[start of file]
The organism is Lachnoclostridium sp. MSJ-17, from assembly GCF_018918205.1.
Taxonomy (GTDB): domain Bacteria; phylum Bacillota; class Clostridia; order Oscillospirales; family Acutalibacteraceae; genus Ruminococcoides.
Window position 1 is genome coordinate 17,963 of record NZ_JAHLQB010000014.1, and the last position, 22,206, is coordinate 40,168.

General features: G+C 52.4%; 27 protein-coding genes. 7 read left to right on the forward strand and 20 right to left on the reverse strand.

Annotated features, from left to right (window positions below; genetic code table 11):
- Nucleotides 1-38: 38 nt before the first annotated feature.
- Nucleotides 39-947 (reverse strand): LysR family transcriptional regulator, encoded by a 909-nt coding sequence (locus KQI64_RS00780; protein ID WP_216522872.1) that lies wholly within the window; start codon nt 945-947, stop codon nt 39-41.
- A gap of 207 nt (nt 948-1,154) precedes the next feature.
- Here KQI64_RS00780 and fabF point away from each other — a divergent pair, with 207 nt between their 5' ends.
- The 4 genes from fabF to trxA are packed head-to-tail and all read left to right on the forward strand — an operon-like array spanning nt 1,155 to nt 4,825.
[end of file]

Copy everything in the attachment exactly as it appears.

The organism is Lachnoclostridium sp. MSJ-17, from assembly GCF_018918205.1.
Taxonomy (GTDB): domain Bacteria; phylum Bacillota; class Clostridia; order Oscillospirales; family Acutalibacteraceae; genus Ruminococcoides.
Window position 1 is genome coordinate 17,963 of record NZ_JAHLQB010000014.1, and the last position, 22,206, is coordinate 40,168.

General features: G+C 52.4%; 27 protein-coding genes. 7 read left to right on the forward strand and 20 right to left on the reverse strand.

Annotated features, from left to right (window positions below; genetic code table 11):
- Nucleotides 1-38: 38 nt before the first annotated feature.
- Nucleotides 39-947 (reverse strand): LysR family transcriptional regulator, encoded by a 909-nt coding sequence (locus KQI64_RS00780; protein ID WP_216522872.1) that lies wholly within the window; start codon nt 945-947, stop codon nt 39-41.
- A gap of 207 nt (nt 948-1,154) precedes the next feature.
- Here KQI64_RS00780 and fabF point away from each other — a divergent pair, with 207 nt between their 5' ends.
- The 4 genes from fabF to trxA are packed head-to-tail and all read left to right on the forward strand — an operon-like array spanning nt 1,155 to nt 4,825.